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Hero Xpulse 200 4V: 2021 BikeWale Off-Road Day Review

12 March 2022, 04:00 PM Anuj Mishra


Hero Xpulse 200 4V action

It’s that time of the year when we, at BikeWale, bring out our inner adventure junky and speed up the adrenaline flow. We did that in 2019 when we took a total of six ADVs to the BigRock Dirt Park and put them through different tests. Then, as badly as we wanted to do it again in 2020, the pandemic restricted all the fun, forcing us to relive the 2019 edition only through pictures. However, things are slowly getting back to normal now, and we are back with the all-new edition of the BikeWale off-road day. This year, we rode down five adventure bikes to the Pro Dirt Adventure Park near Pune where a gymkhana course awaited us.

The Bike

Hero Xpulse 200 4V Right Side View

Before we brief you on what a gymkhana is (for the uninitiated), say hi to the smallest adventure bike in this year’s line-up, the Hero Xpulse 200 4V. We had the older two-valve version in our previous off-road day and it truly shone back then. Now, with additional valves, the engine character has changed to deliver a better mid-range and top-end performance. Moreover, with off-road-centric components like large spoke wheels and long-travel suspension, it was bound to feel at home in our tests. And, the improvement in performance was just a cherry on top. 

The Gymkhana

Hero Xpulse 200 4V gymkhana
Hero Xpulse 200 4V

Hero Xpulse 200 4V

  • Displacement199.6 cc
  • Mileage - Owner Reported40 kmpl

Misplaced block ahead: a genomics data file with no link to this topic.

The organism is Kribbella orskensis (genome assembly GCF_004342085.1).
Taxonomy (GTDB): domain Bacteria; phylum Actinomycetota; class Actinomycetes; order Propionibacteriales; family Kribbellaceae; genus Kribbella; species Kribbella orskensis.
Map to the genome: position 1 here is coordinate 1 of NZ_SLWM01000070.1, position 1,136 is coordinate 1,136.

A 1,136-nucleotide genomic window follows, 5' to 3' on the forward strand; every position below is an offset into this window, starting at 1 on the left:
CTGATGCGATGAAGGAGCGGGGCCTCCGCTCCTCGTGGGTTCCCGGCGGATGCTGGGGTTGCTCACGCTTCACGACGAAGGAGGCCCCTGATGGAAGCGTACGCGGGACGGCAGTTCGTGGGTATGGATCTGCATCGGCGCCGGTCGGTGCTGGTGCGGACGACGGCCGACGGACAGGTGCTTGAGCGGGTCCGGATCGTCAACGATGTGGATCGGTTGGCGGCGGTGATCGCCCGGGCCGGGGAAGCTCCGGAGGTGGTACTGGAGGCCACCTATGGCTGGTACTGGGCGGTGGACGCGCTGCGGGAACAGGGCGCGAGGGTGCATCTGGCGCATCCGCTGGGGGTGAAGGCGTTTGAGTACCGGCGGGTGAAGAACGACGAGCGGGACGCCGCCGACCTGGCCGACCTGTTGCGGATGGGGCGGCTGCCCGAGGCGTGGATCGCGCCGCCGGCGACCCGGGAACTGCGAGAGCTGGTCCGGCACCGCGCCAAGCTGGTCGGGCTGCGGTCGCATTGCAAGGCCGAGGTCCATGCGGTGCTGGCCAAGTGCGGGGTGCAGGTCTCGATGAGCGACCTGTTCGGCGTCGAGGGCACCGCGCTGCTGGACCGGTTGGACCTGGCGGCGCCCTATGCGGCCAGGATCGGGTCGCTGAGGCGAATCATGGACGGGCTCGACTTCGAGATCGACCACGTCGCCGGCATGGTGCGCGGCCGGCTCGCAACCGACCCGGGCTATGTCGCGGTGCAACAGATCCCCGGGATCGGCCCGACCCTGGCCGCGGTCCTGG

• Max Power(bhp)18.8 bhp
  • Kerb Weight158 kg
  • ;

Avg. Ex-showroom price

₹ 1,35,948

A gymkhana is a closed course with different types of obstacles that riders need to pass through in the shortest duration possible. A conventional gymkhana mainly involves cones placed in different layouts and at varying distances on a road-like surface. However, the off-road gymkhana created at the Pro Dirt Adventure Park is made up of a variety of hurdles like gigantic tyres, barrel humps, sharp stones, and logs. 

Hero Xpulse 200 4V Right Side View

Before riding through the course, we had ample time to do a close inspection. A quick walkaround and I was profoundly nervous, given my lack of off-road riding skills and experience. The first lane, in particular, looked scary for it involved riding over huge truck tyres. However, the Xpulse’s incredible suspension travel with large wheels turned out to be a saviour. Following Vikrant’s instructions, I gave full gas while ascending over the tyres through a wooden plank and it ran over with ease. Although I landed on the front almost every time and bottomed out the front, the Xpulse took it all in its stride without a hiccup.

Hero Xpulse 200 4V action

Switching to the second lane involved taking a sharp U-turn. Now, I haven’t mastered full-lock turns but leaning the Xpulse and turning it around slowly was easy, thanks to its tight turning radius. Plus, the light clutch and linear throttle response meant abrupt acceleration and stalling the bike were rare occurrences. 

Hero Xpulse 200 4V action